Europe to U.S. on Iran: You Snooze, You Lose (Part 2)
Iran’s Prime Minister Hassan Rouhani’s trip to Rome and Paris this week may have grabbed the headlines, but even he was slow out of the blocks compared to some when it came to getting trade with the West up and running again after years of sanctions.
Months before “Implementation Day” on January 18, the day when U.N. sanctions on the Teheran regime over its nuclear program were finally lifted, Wolfgang Bernhard, the head of Daimler AG’s commercial vehicles division, had been preparing for when the company could resume making trucks there. Implementation Day fell on a Saturday. By nightfall on Sunday (a business day in the Islamic Republic), Bernhard had already inked contracts with two separate companies that will see the German company back making trucks, powertrains and axles locally as soon (fingers crossed) as the end of this year.
(It’s hard to resist a parallel with those German tourists who are always up first to bag the best loungers next to the hotel pool, but we’ll try.)
Iran is one of the few markets in the emerging world that is a nailed-on certainty for growth this year. And, with some 80 million people and a GDP of $416 billion, it’s a big one–and one with a relatively large industrial sector for a truckmaker to serve, too. Six years of sanctions have left a huge amount of pent-up demand, and Daimler expects strong demand for trucks not only from the key oil and gas sector, but also from the construction and infrastructure sectors, according to spokesman Florian Martens.
“The public transport sector also probably needs bringing up to date,” Martens added.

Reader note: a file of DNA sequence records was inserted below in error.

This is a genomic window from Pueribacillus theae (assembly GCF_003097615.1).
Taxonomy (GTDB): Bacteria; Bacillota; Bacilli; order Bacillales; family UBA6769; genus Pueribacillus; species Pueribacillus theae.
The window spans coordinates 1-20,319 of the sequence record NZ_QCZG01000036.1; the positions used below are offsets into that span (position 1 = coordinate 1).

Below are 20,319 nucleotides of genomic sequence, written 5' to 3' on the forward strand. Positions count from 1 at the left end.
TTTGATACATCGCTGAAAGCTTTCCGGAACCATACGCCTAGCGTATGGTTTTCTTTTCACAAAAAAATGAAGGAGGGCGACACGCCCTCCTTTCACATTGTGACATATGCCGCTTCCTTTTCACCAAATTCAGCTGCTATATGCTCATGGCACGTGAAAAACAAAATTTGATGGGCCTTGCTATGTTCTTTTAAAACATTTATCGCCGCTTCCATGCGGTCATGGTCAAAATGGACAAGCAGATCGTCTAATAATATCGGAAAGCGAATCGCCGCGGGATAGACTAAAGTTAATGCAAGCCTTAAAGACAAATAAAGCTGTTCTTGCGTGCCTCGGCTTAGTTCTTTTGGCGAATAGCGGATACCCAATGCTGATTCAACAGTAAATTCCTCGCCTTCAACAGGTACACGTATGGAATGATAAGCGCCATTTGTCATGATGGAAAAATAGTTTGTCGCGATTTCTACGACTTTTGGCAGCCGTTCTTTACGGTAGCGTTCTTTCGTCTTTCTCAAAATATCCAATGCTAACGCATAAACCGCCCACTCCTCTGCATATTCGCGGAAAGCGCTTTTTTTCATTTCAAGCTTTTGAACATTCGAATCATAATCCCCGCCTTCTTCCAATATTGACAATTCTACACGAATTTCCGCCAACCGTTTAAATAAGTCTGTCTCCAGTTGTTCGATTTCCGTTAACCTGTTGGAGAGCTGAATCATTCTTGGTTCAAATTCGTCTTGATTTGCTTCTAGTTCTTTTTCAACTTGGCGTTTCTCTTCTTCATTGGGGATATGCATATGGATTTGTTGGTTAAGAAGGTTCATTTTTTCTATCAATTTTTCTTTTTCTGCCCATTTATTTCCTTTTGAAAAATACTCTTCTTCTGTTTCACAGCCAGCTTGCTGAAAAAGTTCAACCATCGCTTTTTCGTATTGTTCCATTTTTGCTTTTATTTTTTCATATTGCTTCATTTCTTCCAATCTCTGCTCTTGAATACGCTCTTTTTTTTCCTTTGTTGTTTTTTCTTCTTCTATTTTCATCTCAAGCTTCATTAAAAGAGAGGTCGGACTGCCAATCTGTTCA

Iran’s Ministry of Industry, Mine and Trade estimates that about 200,000 commercial vehicles will need to be replaced in the coming years – some 56,000 of them in the next three to five years alone.
It helps that Daimler, whose biggest brand is Mercedes-Benz, had a big presence in the country for years before sanctions were imposed. It was making trucks, buses and engines in Iran through a joint venture there over 45 years ago, and it was selling nearly 10,000 vehicles a year there–most of them commercial vehicles–before 2010, when the sanctions were imposed.
“Daimler commercial vehicles have always had an excellent reputation in Iran. And right now, there is a huge demand for commercial vehicles, especially trucks,” Bernhard said in a statement announcing the contracts.
Like Italy and France, Germany had cultivated business with the Islamic Republic long after the 1979 revolution made it all but impossible for U.S. businesses (U.S. officials grumble that they could have gotten tougher, sooner on Iran’s nuclear program if it hadn’t been for resistance from Europe).
The reopening of the Iranian market is a godsend for a German export sector that is desperately looking to fill some of the gaps left by collapsing demand from Russia (exports down 27% last year), Brazil (-3%) and even China (-4%). Chancellor and trade-ambassador-in-chief Angela Merkel is due to visit “in the near future” according to the head of Iran’s Chamber of Commerce in Germany, Mohsen Jalalpur. That hasn’t been confirmed by the Chancellery, however.
Reviving investment and trade will depend, as always, on support from a financial sector which, after heavy fines for sanctions-busting from the U.S. Department of Justice last year, will want a pretty high degree of comfort before committing to new deals.
“The government needs to actively inform German banks about the legal situation, to make it easier to agree structured trade finance,” the German Chamber for Industry and Trade (DIHK) said earlier this month.
But one of the largest lenders to Germany’s export sector, Commerzbank AG, isn’t ready to get involved again yet. A spokeswoman for the bank, which was fined by the DoJ last year for enabling deals with Iran while it was sanctioned, said Friday: “We are monitoring the development. However, from our perspective it is too early to define a new position.
UPDATE: This story has been updated to include comment from Commerzbank.